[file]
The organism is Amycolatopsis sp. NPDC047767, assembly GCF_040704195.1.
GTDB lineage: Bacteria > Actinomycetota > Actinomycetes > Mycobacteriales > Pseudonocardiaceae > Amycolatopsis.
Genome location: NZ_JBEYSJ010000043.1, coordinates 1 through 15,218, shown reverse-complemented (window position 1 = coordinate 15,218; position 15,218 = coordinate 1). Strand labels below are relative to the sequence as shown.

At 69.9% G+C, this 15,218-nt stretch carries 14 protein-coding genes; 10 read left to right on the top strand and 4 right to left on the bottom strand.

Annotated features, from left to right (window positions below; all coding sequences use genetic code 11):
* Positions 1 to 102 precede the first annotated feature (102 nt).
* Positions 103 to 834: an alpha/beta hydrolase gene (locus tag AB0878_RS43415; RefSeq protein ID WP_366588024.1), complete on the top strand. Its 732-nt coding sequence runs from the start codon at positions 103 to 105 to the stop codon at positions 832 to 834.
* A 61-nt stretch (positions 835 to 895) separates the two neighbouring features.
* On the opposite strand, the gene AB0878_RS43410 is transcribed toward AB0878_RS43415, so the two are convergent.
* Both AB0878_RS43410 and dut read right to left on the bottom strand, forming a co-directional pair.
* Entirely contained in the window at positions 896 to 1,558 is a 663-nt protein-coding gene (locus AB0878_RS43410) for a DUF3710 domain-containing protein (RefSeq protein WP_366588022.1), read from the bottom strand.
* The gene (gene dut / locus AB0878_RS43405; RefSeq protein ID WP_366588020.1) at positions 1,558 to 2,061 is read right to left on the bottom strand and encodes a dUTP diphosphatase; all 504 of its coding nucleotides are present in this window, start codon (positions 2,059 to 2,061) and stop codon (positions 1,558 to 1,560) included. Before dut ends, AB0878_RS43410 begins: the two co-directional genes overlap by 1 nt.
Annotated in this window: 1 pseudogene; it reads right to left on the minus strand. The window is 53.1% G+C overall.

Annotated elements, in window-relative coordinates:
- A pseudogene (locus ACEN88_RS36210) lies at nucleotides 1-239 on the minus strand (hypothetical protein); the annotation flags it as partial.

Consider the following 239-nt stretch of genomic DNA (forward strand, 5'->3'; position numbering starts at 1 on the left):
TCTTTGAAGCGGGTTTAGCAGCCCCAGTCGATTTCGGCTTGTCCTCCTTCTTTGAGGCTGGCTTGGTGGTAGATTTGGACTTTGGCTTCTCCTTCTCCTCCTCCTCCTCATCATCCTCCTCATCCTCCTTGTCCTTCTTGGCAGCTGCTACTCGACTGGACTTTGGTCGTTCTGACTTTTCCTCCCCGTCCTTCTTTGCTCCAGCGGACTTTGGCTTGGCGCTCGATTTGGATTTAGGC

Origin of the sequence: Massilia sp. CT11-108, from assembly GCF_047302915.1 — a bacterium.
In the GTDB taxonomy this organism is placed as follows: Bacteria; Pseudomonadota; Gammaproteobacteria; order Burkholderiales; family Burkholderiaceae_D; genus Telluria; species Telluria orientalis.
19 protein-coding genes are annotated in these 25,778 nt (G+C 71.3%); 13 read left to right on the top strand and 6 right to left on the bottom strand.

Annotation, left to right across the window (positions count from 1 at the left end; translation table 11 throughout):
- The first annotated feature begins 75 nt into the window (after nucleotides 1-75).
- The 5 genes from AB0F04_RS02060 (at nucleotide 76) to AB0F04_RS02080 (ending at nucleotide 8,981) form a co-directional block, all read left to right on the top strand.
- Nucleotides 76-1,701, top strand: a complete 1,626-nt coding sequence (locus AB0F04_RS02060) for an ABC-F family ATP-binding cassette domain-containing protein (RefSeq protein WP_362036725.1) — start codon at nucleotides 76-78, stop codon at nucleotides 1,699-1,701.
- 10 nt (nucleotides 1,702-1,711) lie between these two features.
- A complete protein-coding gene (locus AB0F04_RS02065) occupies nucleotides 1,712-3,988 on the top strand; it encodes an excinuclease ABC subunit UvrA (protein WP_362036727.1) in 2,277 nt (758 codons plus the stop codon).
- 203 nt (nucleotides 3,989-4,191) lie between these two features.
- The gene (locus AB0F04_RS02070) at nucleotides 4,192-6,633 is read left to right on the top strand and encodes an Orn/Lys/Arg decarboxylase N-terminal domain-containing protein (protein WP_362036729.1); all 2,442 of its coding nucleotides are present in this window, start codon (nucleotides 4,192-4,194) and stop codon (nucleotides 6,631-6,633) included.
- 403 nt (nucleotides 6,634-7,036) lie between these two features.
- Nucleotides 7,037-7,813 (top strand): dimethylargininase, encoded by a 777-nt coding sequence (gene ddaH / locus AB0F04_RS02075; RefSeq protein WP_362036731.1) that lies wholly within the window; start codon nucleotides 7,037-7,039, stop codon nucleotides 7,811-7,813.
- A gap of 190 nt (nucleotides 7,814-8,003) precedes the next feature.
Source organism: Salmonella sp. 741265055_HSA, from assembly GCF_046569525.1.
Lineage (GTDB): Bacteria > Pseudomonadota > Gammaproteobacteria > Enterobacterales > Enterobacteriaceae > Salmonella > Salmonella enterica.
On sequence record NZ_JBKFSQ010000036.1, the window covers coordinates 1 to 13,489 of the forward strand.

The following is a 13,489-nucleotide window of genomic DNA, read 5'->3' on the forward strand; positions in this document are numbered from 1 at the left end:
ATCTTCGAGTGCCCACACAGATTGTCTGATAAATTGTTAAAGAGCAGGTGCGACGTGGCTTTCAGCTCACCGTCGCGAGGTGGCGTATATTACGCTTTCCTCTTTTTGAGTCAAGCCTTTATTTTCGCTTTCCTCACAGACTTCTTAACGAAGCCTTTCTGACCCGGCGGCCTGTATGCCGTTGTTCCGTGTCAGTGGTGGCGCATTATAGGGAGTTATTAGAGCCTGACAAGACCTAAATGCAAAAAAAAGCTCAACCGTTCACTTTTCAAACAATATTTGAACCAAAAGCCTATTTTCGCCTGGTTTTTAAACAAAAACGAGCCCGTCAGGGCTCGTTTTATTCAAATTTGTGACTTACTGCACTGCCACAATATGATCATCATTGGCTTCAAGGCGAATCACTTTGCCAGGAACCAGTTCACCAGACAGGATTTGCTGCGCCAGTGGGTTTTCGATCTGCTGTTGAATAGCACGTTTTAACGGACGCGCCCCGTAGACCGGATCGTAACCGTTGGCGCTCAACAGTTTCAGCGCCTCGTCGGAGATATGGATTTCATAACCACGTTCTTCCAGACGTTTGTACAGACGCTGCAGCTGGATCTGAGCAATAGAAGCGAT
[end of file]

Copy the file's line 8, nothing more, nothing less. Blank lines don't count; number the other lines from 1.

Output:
* A 61-nt stretch (positions 835 to 895) separates the two neighbouring features.